I ride east every other Friday but if I had it my way
Days would not be wasted on this drive
And I want so bad to hold you
Some of the things I haven’t told you
Your mom and me just couldn’t get along

So I’ll drive
And I’ll think about my life
And wonder why, I’ll slowly die inside
Everytime I turn that truck around, right at the Georgia line and I count the days and the miles back home to you on that Highway 20 ride

A day might come and you’ll realize that if you could see through my eyes
There was no other way to work it out
And a part of you might hate me
But son please don’t mistake me For a man that didn’t care at all

So I’ll drive
And I’ll think about my life
And wonder why, I’ll slowly die inside
Everytime I turn that truck around, right at the Georgia line and I count the days and the miles back home to you on that Highway 20 ride

So when you drive
And the years go flying by
I hope you smile
If I ever cross your mind
It was a pleasure of my life
And I cherished every time
And my whole world
It begins and ends with you
On that Highway 20 ride…


3 thoughts on “Highway 20 Ride

  1. Megan,
    Although my kids were older when Tom and I divorced – I can relate somewhat to what you are going through. Terry was a senior and decided to stay in Michigan to finish his senior year at Midland Christian, Rachelle lived with my sister for a short time then decided to move back to Michigan to live with friends (against my wishes) but her dad gave his permission and Kyle my youngest and in the 7th grade decided he wanted to live with his dad (he let him do whatever he wanted) so I went from a family of 5 to a family of 1 – never knowing when I would see any of them. They all blamed me for the divorce so they were all mad at me and could care less if they saw me at all. I say all that only to encourage you to keep on doing your best because today I have a great relationship with all 3 of my kids. Who do they call when they need advice – need encouragement for just need to talk – they call me. When they have good news or bad news they let me know first. When they come into town they stay with me and I could go on and on. I believe that all happened because I did my best to stay in contact with them and to not talk bad about their dad (even though that was very hard). The thing is I didn’t have to because the older they have gotten they know what their dad is like and now see the reason behind the divorce without me having to say a word. I know that this probably doesn’t help you right now with the pain that you feel – but I hope it helps you to see that someday they will see and understand and you will have a relationship with your kids beyond what you ever thought or dreamed. Lisa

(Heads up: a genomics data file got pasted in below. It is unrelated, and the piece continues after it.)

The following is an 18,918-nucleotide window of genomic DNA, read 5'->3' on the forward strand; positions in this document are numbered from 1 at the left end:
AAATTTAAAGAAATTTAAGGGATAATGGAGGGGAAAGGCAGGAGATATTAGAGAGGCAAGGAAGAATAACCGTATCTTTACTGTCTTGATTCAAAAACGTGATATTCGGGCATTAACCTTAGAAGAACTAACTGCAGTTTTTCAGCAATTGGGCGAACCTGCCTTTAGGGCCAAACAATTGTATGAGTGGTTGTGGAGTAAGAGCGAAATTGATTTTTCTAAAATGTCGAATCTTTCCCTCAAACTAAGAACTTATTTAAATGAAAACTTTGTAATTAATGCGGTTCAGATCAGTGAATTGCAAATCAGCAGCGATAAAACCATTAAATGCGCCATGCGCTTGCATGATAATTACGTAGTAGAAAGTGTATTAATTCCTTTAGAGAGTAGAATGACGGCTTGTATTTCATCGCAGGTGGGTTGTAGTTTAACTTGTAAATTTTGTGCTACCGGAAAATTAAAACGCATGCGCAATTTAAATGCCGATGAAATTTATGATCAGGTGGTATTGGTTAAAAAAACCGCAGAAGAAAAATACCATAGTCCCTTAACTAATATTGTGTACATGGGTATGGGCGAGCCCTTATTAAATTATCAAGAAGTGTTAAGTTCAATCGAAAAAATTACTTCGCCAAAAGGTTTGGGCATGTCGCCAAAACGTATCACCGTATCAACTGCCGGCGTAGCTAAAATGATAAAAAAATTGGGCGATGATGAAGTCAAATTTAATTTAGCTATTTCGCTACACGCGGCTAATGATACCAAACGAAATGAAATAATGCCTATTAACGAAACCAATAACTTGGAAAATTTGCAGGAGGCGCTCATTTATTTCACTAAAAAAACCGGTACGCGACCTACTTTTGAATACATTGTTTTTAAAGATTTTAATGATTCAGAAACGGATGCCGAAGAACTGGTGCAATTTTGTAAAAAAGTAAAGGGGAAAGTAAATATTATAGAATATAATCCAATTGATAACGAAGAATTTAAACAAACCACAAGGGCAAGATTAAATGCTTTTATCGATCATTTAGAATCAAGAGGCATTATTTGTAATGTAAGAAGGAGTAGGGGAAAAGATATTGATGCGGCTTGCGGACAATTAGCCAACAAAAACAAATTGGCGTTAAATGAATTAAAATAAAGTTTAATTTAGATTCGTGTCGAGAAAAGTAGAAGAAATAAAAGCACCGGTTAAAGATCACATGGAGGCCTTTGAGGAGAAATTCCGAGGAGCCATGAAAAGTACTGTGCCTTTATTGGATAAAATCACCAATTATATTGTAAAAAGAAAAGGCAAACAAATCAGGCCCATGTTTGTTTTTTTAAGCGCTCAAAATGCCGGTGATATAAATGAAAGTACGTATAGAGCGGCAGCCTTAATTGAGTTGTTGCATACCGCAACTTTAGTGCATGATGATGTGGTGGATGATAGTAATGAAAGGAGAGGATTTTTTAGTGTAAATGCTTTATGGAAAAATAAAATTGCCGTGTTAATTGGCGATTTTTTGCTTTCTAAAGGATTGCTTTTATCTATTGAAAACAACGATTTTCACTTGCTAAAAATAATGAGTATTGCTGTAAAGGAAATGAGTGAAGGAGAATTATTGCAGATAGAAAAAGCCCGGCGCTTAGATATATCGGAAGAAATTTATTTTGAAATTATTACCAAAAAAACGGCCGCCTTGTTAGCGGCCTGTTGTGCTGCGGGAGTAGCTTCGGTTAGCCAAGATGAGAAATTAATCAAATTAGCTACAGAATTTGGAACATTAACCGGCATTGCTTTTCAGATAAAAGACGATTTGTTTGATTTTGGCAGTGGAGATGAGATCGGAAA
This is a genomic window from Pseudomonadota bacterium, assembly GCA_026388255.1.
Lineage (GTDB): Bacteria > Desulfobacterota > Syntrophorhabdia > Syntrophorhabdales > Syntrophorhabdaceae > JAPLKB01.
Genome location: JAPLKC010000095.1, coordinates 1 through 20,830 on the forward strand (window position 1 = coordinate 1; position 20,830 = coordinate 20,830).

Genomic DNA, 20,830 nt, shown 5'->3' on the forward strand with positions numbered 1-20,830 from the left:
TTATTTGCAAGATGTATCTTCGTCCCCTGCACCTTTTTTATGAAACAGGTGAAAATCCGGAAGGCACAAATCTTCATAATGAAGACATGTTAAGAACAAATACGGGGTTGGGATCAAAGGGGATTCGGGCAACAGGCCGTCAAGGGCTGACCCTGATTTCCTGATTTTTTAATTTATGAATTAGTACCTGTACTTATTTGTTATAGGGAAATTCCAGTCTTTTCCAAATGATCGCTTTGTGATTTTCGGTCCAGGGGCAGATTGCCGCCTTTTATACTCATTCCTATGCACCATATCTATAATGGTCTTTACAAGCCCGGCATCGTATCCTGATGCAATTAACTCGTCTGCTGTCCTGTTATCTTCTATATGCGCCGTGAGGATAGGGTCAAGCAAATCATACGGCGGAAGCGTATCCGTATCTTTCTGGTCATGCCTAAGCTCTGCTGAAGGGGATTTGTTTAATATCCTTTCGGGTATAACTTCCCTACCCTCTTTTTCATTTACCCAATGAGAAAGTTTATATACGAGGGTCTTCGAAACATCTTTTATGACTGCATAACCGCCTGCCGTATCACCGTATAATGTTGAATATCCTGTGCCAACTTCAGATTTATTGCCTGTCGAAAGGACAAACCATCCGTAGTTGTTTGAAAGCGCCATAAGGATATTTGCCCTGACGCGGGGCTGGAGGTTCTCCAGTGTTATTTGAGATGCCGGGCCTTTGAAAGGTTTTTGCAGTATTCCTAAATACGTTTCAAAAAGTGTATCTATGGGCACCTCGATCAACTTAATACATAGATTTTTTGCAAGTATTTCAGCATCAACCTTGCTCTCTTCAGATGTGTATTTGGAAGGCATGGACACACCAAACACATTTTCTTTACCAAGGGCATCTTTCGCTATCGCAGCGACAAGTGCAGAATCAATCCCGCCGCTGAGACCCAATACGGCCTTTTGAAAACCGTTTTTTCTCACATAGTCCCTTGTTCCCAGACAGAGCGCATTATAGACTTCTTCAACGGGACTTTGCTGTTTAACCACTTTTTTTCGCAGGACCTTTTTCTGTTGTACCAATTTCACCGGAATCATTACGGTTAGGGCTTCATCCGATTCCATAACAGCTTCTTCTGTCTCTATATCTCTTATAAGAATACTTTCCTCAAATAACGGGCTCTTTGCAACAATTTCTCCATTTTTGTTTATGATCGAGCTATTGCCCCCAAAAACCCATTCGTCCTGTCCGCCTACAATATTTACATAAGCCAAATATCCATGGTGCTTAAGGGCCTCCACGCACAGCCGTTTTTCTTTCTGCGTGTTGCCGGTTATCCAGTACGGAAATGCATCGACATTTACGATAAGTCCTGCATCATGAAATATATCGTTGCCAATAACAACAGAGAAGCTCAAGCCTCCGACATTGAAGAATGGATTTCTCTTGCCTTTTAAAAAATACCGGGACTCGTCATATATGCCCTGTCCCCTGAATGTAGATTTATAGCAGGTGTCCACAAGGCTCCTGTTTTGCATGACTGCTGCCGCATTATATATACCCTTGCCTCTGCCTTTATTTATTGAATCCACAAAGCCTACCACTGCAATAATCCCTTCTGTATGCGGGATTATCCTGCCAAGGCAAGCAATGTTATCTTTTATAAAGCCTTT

2. Not to take away from the seriousness of this post (but I’m going to, as I feel that is often my place in life!)… but you are awesome. Okay, that’s not how that was going to start, but whatever. I was just reminiscing about our 12-13 hour drives, the Duchess shops, F the penny, the Marathon station in the middle of nowehere, mountains, etc. And you are correct, there is definitely no Highway 20 on that route. We should know! I love you, Lady, and maybe someday we can take a roadtrip again under better circumstances…. and someday I also need to meet your husband!

  3. Megan,
    My husband and I are divorced. I have custody of our daughter and he has visitation rights. We are very much co-parents and I totally support her relationship with her father. No matter what he did to me his relationshio with her is totally different than my relationship with him. I never talk bad about him in front of her (even when I just want to strangle him) because that isn’t fair to her. I grew up from divorced parents and it was hard to hear my parents talk bad about each other so if I can make it easier for my daughter I will. I’m sorry that your ex g feels the need to keep you from your children because it isn’t fair to them. Just hold on to the memories and the times you do get to see them and when they get older they will understand!!